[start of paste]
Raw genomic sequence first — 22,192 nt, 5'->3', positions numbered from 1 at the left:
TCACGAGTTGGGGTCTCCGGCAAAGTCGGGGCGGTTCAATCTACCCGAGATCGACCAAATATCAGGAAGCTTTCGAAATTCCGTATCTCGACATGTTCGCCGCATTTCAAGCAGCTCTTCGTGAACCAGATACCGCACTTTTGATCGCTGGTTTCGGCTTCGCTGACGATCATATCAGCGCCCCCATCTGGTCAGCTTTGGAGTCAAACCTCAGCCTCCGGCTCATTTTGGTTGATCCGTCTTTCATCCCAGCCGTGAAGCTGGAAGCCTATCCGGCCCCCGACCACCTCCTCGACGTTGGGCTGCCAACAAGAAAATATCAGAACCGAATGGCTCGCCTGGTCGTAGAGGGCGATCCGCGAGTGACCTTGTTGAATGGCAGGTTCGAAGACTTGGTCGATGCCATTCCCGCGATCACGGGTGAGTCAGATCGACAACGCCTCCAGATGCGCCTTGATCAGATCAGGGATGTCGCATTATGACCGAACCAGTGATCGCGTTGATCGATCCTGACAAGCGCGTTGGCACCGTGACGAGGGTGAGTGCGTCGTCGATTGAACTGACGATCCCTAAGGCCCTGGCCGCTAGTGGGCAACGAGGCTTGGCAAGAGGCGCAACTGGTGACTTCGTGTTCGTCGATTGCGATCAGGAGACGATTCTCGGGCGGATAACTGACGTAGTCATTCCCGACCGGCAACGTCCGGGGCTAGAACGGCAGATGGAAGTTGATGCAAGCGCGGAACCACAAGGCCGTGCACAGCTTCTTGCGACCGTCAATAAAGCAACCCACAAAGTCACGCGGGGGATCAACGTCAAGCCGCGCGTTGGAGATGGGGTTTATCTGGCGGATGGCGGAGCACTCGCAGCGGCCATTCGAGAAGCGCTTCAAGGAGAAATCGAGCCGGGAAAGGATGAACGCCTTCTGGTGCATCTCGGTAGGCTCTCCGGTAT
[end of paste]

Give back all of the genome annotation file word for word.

Raw genomic sequence first — 22,192 nt, 5'->3', positions numbered from 1 at the left:
TCACGAGTTGGGGTCTCCGGCAAAGTCGGGGCGGTTCAATCTACCCGAGATCGACCAAATATCAGGAAGCTTTCGAAATTCCGTATCTCGACATGTTCGCCGCATTTCAAGCAGCTCTTCGTGAACCAGATACCGCACTTTTGATCGCTGGTTTCGGCTTCGCTGACGATCATATCAGCGCCCCCATCTGGTCAGCTTTGGAGTCAAACCTCAGCCTCCGGCTCATTTTGGTTGATCCGTCTTTCATCCCAGCCGTGAAGCTGGAAGCCTATCCGGCCCCCGACCACCTCCTCGACGTTGGGCTGCCAACAAGAAAATATCAGAACCGAATGGCTCGCCTGGTCGTAGAGGGCGATCCGCGAGTGACCTTGTTGAATGGCAGGTTCGAAGACTTGGTCGATGCCATTCCCGCGATCACGGGTGAGTCAGATCGACAACGCCTCCAGATGCGCCTTGATCAGATCAGGGATGTCGCATTATGACCGAACCAGTGATCGCGTTGATCGATCCTGACAAGCGCGTTGGCACCGTGACGAGGGTGAGTGCGTCGTCGATTGAACTGACGATCCCTAAGGCCCTGGCCGCTAGTGGGCAACGAGGCTTGGCAAGAGGCGCAACTGGTGACTTCGTGTTCGTCGATTGCGATCAGGAGACGATTCTCGGGCGGATAACTGACGTAGTCATTCCCGACCGGCAACGTCCGGGGCTAGAACGGCAGATGGAAGTTGATGCAAGCGCGGAACCACAAGGCCGTGCACAGCTTCTTGCGACCGTCAATAAAGCAACCCACAAAGTCACGCGGGGGATCAACGTCAAGCCGCGCGTTGGAGATGGGGTTTATCTGGCGGATGGCGGAGCACTCGCAGCGGCCATTCGAGAAGCGCTTCAAGGAGAAATCGAGCCGGGAAAGGATGAACGCCTTCTGGTGCATCTCGGTAGGCTCTCCGGTAT